Tuesday, 9 June 2009

Pirates of the new EU

One of the large number of "fringe" political groupings that scored a success in Sunday's Euro-elections was Sweden's Pirate Party, which secured 7.1% of the Swedish vote.

In the Aftonbladet newspaper, author Jan Guillou attacked his colleague Lars Gustafsson, saying that "the author, or indeed anyone who is active in cultural life, who votes for the Pirate Party is the sheep who votes for the wolf."

There are more reflections on the topic here.

4 comments:

  1. Not on this topic, but more generally: thanks for this blog, a welcome initiative, indeed! Here's a couple of things that might be of interest. Per Højholt in Calque #5, with additional texts online at http://www.calquezine.blogspot.com/; Niels Hav in PRISM International 47:2 and online in The Marrow (http://chapbooks.webdelsol.com/worldvoices/hav/hav.html); Jørgen Leth coming up in The Literary Review (and for BookThug in Toronto); Dorthe Nors coming up in AGNI Magazine and The Boston Review; Janne Teller's novel 'Intet' out on Simon & Schuster this coming February. More in the pipeline! And a blog of sorts: http://theinterlingualzoo.blogspot.com
    Cheers to all involved in 'Nordic Voices ...',
    Martin Aitken

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  2. Thank you for the links and info. We'll add you to our blog list.

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  3. The rise of the Pirate Party strikes me as one of these duck-pond incidents that sometimes occur in Sweden, as when Maja Lundgren wrote her "scandalous" moan, which filled the cultural "debatt" in Sweden for weeks.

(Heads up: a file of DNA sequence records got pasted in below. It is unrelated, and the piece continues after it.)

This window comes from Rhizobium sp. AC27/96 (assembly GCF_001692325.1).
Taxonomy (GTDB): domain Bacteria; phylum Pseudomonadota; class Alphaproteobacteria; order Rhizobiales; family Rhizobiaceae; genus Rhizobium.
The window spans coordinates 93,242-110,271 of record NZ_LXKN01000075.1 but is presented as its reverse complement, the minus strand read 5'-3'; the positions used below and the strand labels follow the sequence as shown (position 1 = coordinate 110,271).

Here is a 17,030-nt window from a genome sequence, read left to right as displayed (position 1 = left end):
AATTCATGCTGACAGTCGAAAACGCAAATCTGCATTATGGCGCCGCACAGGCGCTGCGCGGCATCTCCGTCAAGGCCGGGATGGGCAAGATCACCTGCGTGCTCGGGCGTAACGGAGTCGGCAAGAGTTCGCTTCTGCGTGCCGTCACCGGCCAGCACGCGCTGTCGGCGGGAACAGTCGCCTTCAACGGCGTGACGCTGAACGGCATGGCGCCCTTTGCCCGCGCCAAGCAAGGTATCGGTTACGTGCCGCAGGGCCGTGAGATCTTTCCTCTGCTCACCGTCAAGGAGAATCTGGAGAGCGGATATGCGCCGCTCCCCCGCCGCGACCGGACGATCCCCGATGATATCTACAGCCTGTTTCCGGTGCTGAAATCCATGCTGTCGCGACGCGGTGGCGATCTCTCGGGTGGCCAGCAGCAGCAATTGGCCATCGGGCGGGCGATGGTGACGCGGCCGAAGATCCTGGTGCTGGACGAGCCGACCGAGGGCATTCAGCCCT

Whether ex-Maoist and anti-Israel Swede Jan Guillou (remember the IB affair?) or Jewish convert and Austin professor Lars Gustafsson is technically right about pirate detail, I don't know. But I cannot understand why so many Swedes, in a serious national election, voted for people obsessing about copyright and freedom.

    Although copyright, etc., very much involves my personal interests as a literary translator, this matter only affects the interests of a segment of society. For 7.1% of the electorate to elect one MEP on this ticket seems strange to me. What about the recession, jobs for the masses, the Swedebank wobble if Latvia defaults on its payments, etc? Whether you can download free pop music seems rather a luxury debate to me.

    As for Per Højholt, I once thought of translating of book of his. Whether I ever will is another matter. He joins people like Ivo Michiels, Daniel Robberechts and others in a rather extreme form of postmodernist enterprise.

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